MATERIALS AND METHODS
The generation and genotyping of HIF-1α+/− and HIF-1α+/+ mice on a C57B6/129 genetic background was described previously (35) and provided by G. L. Semenza (John Hopkins University School of Medicine, Baltimore, MD). All animal procedures were approved by the University of Medical and Dentistry of New Jersey Animal Care and Use Committee and maintained in accordance with the recommendations of the “National Institutes of Health Guide for Care and Use of Laboratory Animals.”
Male mice were anesthetized with pentobarbital (60–80 mg/kg ip) and under strict asepsis, a 2.5-cm midline laparotomy was performed. Isoflurane was given if needed to maintain surgical level of anesthesia. Blood was withdrawn from the jugular vein until a mean arterial pressure (MAP) between 35 and 40 mmHg was obtained and maintained for 60 min. After 60 min, the mice were resuscitated with their shed blood for 3 h. Sham-shock animals (T/SS) underwent cannulation of the femoral artery and jugular vein followed by a laparotomy; however, no blood was withdrawn and the MAP was kept within normal limits.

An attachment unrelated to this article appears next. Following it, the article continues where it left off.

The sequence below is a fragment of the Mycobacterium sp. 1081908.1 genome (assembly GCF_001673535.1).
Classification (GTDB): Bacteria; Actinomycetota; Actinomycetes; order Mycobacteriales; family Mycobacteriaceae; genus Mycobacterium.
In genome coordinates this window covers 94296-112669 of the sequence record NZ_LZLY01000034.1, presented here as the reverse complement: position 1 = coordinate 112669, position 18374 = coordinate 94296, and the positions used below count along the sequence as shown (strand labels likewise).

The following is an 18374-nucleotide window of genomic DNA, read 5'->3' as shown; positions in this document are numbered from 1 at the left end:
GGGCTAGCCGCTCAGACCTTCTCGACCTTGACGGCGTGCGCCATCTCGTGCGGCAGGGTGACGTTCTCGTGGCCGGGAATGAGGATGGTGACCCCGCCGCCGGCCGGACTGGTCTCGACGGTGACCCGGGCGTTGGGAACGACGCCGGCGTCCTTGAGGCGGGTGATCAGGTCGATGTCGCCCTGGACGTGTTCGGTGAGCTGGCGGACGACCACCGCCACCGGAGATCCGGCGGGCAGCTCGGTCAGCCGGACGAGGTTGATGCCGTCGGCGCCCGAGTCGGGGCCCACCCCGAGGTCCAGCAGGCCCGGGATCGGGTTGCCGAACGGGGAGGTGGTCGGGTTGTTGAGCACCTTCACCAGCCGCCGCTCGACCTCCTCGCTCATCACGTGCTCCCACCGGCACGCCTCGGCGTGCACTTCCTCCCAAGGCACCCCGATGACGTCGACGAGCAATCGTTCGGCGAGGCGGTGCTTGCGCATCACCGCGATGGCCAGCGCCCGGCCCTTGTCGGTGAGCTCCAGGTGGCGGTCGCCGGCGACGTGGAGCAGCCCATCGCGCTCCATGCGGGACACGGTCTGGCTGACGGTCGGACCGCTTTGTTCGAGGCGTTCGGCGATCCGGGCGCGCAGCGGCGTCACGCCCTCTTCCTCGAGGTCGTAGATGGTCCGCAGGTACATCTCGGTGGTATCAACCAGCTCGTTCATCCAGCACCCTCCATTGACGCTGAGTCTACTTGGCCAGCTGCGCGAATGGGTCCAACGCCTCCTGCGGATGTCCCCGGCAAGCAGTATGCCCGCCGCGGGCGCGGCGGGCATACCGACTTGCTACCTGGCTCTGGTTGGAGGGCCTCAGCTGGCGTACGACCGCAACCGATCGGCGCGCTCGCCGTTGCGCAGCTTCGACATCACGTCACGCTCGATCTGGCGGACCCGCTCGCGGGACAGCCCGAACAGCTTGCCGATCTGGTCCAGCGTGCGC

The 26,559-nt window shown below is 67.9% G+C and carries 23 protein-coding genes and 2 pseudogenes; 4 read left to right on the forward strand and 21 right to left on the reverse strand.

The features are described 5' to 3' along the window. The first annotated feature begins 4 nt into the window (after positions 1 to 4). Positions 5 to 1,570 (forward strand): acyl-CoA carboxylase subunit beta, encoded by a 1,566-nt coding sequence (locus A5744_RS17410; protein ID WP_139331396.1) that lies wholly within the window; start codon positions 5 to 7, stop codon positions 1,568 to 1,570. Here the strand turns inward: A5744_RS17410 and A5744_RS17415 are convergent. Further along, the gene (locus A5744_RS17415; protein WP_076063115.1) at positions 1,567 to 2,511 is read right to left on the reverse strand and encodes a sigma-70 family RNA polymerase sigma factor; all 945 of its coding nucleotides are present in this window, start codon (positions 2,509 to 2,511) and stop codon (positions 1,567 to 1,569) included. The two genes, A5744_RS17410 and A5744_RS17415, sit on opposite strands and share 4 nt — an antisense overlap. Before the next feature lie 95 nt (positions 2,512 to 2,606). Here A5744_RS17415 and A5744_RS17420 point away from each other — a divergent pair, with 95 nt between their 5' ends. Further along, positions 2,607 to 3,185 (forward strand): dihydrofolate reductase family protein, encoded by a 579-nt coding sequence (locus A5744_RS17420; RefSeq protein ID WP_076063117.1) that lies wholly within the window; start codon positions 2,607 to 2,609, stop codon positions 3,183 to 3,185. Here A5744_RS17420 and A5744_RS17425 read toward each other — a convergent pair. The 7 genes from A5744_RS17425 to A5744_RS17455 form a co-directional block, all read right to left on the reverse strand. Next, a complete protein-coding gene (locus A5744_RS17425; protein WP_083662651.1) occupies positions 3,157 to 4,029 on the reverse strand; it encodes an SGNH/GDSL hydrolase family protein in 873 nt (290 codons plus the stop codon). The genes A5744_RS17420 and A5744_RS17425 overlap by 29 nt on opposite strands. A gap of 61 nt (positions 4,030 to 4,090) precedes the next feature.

Morphological analysis of gut and lung injury.